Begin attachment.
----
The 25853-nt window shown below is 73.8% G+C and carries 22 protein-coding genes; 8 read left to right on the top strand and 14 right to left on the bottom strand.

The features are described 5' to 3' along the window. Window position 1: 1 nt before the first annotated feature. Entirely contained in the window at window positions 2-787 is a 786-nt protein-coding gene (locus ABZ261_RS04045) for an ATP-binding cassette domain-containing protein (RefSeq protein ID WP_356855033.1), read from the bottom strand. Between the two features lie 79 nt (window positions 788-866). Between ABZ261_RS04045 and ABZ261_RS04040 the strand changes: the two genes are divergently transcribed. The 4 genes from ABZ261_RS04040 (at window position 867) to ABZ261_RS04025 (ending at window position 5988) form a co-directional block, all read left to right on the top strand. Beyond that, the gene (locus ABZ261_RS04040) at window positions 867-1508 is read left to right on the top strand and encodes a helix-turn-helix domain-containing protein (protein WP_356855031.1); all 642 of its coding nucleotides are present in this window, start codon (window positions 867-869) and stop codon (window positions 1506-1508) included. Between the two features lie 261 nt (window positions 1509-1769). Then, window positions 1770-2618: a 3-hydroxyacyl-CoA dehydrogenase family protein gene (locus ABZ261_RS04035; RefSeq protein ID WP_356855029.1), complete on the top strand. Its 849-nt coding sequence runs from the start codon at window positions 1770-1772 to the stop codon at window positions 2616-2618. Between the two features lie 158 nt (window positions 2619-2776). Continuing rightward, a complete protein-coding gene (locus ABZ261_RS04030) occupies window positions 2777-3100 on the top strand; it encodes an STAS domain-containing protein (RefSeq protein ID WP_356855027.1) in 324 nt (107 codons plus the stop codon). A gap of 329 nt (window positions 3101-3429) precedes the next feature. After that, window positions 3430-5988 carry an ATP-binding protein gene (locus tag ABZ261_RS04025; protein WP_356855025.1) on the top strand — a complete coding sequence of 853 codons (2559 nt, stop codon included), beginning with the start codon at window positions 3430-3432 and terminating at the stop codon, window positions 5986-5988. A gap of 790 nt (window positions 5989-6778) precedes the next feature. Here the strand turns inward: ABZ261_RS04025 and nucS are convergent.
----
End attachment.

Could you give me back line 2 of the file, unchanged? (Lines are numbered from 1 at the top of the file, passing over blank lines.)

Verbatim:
The features are described 5' to 3' along the window. Window position 1: 1 nt before the first annotated feature. Entirely contained in the window at window positions 2-787 is a 786-nt protein-coding gene (locus ABZ261_RS04045) for an ATP-binding cassette domain-containing protein (RefSeq protein ID WP_356855033.1), read from the bottom strand. Between the two features lie 79 nt (window positions 788-866). Between ABZ261_RS04045 and ABZ261_RS04040 the strand changes: the two genes are divergently transcribed. The 4 genes from ABZ261_RS04040 (at window position 867) to ABZ261_RS04025 (ending at window position 5988) form a co-directional block, all read left to right on the top strand. Beyond that, the gene (locus ABZ261_RS04040) at window positions 867-1508 is read left to right on the top strand and encodes a helix-turn-helix domain-containing protein (protein WP_356855031.1); all 642 of its coding nucleotides are present in this window, start codon (window positions 867-869) and stop codon (window positions 1506-1508) included. Between the two features lie 261 nt (window positions 1509-1769). Then, window positions 1770-2618: a 3-hydroxyacyl-CoA dehydrogenase family protein gene (locus ABZ261_RS04035; RefSeq protein ID WP_356855029.1), complete on the top strand. Its 849-nt coding sequence runs from the start codon at window positions 1770-1772 to the stop codon at window positions 2616-2618. Between the two features lie 158 nt (window positions 2619-2776). Continuing rightward, a complete protein-coding gene (locus ABZ261_RS04030) occupies window positions 2777-3100 on the top strand; it encodes an STAS domain-containing protein (RefSeq protein ID WP_356855027.1) in 324 nt (107 codons plus the stop codon). A gap of 329 nt (window positions 3101-3429) precedes the next feature. After that, window positions 3430-5988 carry an ATP-binding protein gene (locus tag ABZ261_RS04025; protein WP_356855025.1) on the top strand — a complete coding sequence of 853 codons (2559 nt, stop codon included), beginning with the start codon at window positions 3430-3432 and terminating at the stop codon, window positions 5986-5988. A gap of 790 nt (window positions 5989-6778) precedes the next feature. Here the strand turns inward: ABZ261_RS04025 and nucS are convergent.